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Repopulation of decellularized mouse heart with human induced pluripotent stem cell-derived cardiovascular progenitor cells

Nature Communications volume 4, Article number: 2307 (2013) | Download Citation

Abstract

Heart disease is the leading cause of death in the world. Heart tissue engineering holds a great promise for future heart disease therapy by building personalized heart tissues. Here we create heart constructs by repopulating decellularized mouse hearts with human induced pluripotent stem cell-derived multipotential cardiovascular progenitor cells. We show that the seeded multipotential cardiovascular progenitor cells migrate, proliferate and differentiate in situ into cardiomyocytes, smooth muscle cells and endothelial cells to reconstruct the decellularized hearts. After 20 days of perfusion, the engineered heart tissues exhibit spontaneous contractions, generate mechanical force and are responsive to drugs. In addition, we observe that heart extracellular matrix promoted cardiomyocyte proliferation, differentiation and myofilament formation from the repopulated human multipotential cardiovascular progenitor cells. Our novel strategy to engineer personalized heart constructs could benefit the study of early heart formation or may find application in preclinical testing.

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Acknowledgements

We thank Stephen Badylak and Jianyong Qi for technical support of mouse heart decellularization; Saik-Kia Goh and Ipsita Banerjee for technical support of DNA quantification; Stem Cell Core, University of Pittsburgh for support of stem cell culture; Cecilia Lo for kindly providing the MVP Total RNA of human fetal hearts; Cecilia Lo and Michael Tsang for critical reading of the manuscript. This work was supported by the University of Pittsburgh start-up and AHA SDG Grant #11SDG5580002 (to L.Y.) and by the National Science Council (Taiwan) Grant # NSC100-2917-I-564-015 (to T.-Y.L.).

Author information

Author notes

    • Tung-Ying Lu
    •  & Bo Lin

    These authors contributed equally to this work

Affiliations

  1. Department of Developmental Biology, University of Pittsburgh School of Medicine, Rangos Research Center, 530 45th Street, Pittsburgh, Pennsylvania 15201, USA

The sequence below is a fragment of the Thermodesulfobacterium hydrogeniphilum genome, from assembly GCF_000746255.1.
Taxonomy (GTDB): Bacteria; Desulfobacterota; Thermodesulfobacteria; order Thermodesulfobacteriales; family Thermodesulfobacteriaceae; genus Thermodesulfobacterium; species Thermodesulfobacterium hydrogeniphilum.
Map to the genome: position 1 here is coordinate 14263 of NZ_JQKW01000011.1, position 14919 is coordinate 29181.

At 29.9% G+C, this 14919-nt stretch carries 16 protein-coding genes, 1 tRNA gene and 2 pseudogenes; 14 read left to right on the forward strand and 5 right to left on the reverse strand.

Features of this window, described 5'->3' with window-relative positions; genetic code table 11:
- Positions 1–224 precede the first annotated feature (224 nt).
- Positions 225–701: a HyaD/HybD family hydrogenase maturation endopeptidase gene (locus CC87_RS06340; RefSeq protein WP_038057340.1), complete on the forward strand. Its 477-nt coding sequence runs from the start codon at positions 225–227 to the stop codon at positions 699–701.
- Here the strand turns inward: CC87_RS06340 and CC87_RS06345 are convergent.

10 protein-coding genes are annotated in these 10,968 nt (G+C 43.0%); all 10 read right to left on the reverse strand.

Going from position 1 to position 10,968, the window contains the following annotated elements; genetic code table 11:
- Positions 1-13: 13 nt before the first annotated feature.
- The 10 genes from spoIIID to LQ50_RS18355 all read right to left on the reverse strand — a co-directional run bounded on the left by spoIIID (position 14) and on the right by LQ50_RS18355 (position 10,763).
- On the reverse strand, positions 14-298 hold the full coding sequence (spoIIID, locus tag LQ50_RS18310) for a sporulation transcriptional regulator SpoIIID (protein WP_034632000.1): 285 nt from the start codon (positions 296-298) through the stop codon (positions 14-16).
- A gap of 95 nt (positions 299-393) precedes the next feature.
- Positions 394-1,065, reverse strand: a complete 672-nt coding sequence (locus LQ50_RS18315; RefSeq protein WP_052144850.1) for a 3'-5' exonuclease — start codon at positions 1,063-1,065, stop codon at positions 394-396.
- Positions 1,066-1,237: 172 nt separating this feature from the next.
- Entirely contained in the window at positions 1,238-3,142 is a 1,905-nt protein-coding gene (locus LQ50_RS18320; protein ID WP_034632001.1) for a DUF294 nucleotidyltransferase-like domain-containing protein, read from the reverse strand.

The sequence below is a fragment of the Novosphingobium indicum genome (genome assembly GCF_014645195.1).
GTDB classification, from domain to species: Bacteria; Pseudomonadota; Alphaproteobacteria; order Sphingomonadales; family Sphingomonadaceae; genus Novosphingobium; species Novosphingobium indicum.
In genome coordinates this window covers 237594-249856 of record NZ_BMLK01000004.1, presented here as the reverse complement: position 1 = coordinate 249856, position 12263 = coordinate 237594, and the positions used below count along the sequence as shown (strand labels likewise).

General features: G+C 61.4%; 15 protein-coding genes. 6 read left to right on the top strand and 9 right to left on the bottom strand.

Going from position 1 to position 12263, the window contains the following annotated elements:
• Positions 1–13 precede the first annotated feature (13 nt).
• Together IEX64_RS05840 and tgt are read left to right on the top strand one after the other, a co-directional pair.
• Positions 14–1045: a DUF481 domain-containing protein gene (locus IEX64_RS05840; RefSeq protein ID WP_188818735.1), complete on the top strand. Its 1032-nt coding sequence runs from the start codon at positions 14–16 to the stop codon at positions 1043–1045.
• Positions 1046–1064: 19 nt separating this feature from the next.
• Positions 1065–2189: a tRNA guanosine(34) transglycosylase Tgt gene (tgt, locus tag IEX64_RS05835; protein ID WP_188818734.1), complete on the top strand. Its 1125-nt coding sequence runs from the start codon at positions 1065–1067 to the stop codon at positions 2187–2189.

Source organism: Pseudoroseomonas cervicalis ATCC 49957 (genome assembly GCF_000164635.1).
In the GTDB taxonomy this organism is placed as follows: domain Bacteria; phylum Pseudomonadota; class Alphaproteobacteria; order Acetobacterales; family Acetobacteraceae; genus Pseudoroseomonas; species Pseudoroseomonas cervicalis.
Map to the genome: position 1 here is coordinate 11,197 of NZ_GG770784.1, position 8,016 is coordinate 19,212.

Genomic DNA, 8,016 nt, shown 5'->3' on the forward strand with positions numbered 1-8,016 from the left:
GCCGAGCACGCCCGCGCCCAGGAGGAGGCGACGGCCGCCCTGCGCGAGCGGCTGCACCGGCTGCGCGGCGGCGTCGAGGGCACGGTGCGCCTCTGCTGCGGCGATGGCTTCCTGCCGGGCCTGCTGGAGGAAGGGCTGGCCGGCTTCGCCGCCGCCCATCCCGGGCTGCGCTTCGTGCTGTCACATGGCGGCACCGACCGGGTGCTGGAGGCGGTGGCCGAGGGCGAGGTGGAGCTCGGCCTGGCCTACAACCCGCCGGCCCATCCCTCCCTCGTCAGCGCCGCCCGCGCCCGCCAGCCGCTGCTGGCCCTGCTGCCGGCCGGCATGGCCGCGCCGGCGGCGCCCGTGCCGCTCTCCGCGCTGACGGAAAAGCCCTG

• Tung-Ying Lu
    • , Bo Lin
    • , Kimimasa Tobita
    •  & Lei Yang
  2. Heart and Vascular Institute, University of Pittsburgh, School of Medicine, 3550 Terrace Street, S628 Scaife Hall, Pittsburgh, Pennsylvania 15261, USA

    • Jong Kim
    •  & Guy Salama
  3. CBI, University of Pittsburgh, 3500 Terrace Street, S233 BST, Pittsburgh, Pennsylvania 15261, USA

    • Mara Sullivan

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Contributions

L.Y. designed and oversaw all the studies. T.-Y.L. performed decellularization, ECM characterization, recellularization and assessments. B.L. performed cell culture, cardiovascular differentiation, PCR and IHC. M.S. conducted the electron microscopy. T.-Y.L., B.L. and L.Y. collected and analysed the data. J.K. and G.S. performed the optical mapping. G.S. and K.T. revised the manuscript. K.T. performed the mechanical testing. T.-Y.L., B.L. and L.Y. prepared the manuscript.

Competing interests

The authors declare no competing financial interests.

Corresponding author

Correspondence to Lei Yang.

Supplementary information

PDF files

  1. 1.

    Supplementary Figures and Table

    Supplementary Figures S1-S8 and Supplementary Table S1

Videos

  1. 1.

    Supplementary Movie 1

    Human Y1 iPS cell-derived beating EBs.

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    Supplementary Movie 2

    Day 20 contractile beating monolayers generated from the dissociated day 6 Y1 EBs cultured with VEGF (10 ng/ml) and DKK1 (150 ng/ml).

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    Supplementary Movie 3

    A contractile heart construct engineered with human RUES2 ES cells.

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    Supplementary Movie 4

    A contractile heart construct engineered with human Y1 iPS cells.

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    Supplementary Movie 5

    An electrically synchronized area in the iPS cell recellularized heart construct.

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    Supplementary Movie 6

    An electrically uncoupled area in the iPS cell recellularized heart construct. The uncoupled area can be synchronized with the electrical stimulation, which was loaded from the 5th to 10th second of the video.

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    Supplementary Movie 7

    Mechanical force recording of a RC-DC-ECM in response to 5 mM [Ca2+]out.

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    Supplementary Movie 8

    The engineered heart construct increased the active contractile force in response to 1.5 Hz electrical pacing. The electrical stimulation was loaded from the 10th to 20th second of the video.

About this article

Publication history

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DOI

https://doi.org/10.1038/ncomms3307

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